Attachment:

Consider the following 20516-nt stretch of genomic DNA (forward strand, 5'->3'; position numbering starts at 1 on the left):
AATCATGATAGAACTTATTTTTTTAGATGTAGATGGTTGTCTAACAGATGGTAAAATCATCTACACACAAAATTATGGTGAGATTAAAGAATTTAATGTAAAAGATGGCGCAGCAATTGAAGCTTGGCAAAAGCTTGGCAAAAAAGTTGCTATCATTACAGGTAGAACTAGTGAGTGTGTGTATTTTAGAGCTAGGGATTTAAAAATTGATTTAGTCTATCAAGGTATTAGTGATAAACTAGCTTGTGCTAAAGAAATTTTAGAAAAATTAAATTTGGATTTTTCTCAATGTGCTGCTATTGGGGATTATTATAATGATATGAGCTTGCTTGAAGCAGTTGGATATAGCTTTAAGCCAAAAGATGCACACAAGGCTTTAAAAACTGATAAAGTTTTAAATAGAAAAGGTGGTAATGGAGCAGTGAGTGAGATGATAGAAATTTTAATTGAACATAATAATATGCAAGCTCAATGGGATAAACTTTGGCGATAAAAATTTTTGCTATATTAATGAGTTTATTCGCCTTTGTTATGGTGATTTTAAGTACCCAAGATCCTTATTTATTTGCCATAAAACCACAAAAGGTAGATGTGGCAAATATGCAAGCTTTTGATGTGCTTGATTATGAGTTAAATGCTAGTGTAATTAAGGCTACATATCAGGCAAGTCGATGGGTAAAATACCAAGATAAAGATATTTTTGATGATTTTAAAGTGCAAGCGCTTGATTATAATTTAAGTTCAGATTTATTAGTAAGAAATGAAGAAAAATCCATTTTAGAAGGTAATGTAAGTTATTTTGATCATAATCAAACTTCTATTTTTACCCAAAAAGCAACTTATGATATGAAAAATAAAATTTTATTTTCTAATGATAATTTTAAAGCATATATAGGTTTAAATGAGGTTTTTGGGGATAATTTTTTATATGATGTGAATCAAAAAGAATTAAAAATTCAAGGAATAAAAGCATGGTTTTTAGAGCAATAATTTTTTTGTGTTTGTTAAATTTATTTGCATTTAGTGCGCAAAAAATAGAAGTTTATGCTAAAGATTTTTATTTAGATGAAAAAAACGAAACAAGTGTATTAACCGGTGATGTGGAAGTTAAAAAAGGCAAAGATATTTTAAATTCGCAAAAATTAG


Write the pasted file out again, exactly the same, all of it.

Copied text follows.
Consider the following 20516-nt stretch of genomic DNA (forward strand, 5'->3'; position numbering starts at 1 on the left):
AATCATGATAGAACTTATTTTTTTAGATGTAGATGGTTGTCTAACAGATGGTAAAATCATCTACACACAAAATTATGGTGAGATTAAAGAATTTAATGTAAAAGATGGCGCAGCAATTGAAGCTTGGCAAAAGCTTGGCAAAAAAGTTGCTATCATTACAGGTAGAACTAGTGAGTGTGTGTATTTTAGAGCTAGGGATTTAAAAATTGATTTAGTCTATCAAGGTATTAGTGATAAACTAGCTTGTGCTAAAGAAATTTTAGAAAAATTAAATTTGGATTTTTCTCAATGTGCTGCTATTGGGGATTATTATAATGATATGAGCTTGCTTGAAGCAGTTGGATATAGCTTTAAGCCAAAAGATGCACACAAGGCTTTAAAAACTGATAAAGTTTTAAATAGAAAAGGTGGTAATGGAGCAGTGAGTGAGATGATAGAAATTTTAATTGAACATAATAATATGCAAGCTCAATGGGATAAACTTTGGCGATAAAAATTTTTGCTATATTAATGAGTTTATTCGCCTTTGTTATGGTGATTTTAAGTACCCAAGATCCTTATTTATTTGCCATAAAACCACAAAAGGTAGATGTGGCAAATATGCAAGCTTTTGATGTGCTTGATTATGAGTTAAATGCTAGTGTAATTAAGGCTACATATCAGGCAAGTCGATGGGTAAAATACCAAGATAAAGATATTTTTGATGATTTTAAAGTGCAAGCGCTTGATTATAATTTAAGTTCAGATTTATTAGTAAGAAATGAAGAAAAATCCATTTTAGAAGGTAATGTAAGTTATTTTGATCATAATCAAACTTCTATTTTTACCCAAAAAGCAACTTATGATATGAAAAATAAAATTTTATTTTCTAATGATAATTTTAAAGCATATATAGGTTTAAATGAGGTTTTTGGGGATAATTTTTTATATGATGTGAATCAAAAAGAATTAAAAATTCAAGGAATAAAAGCATGGTTTTTAGAGCAATAATTTTTTTGTGTTTGTTAAATTTATTTGCATTTAGTGCGCAAAAAATAGAAGTTTATGCTAAAGATTTTTATTTAGATGAAAAAAACGAAACAAGTGTATTAACCGGTGATGTGGAAGTTAAAAAAGGCAAAGATATTTTAAATTCGCAAAAATTAG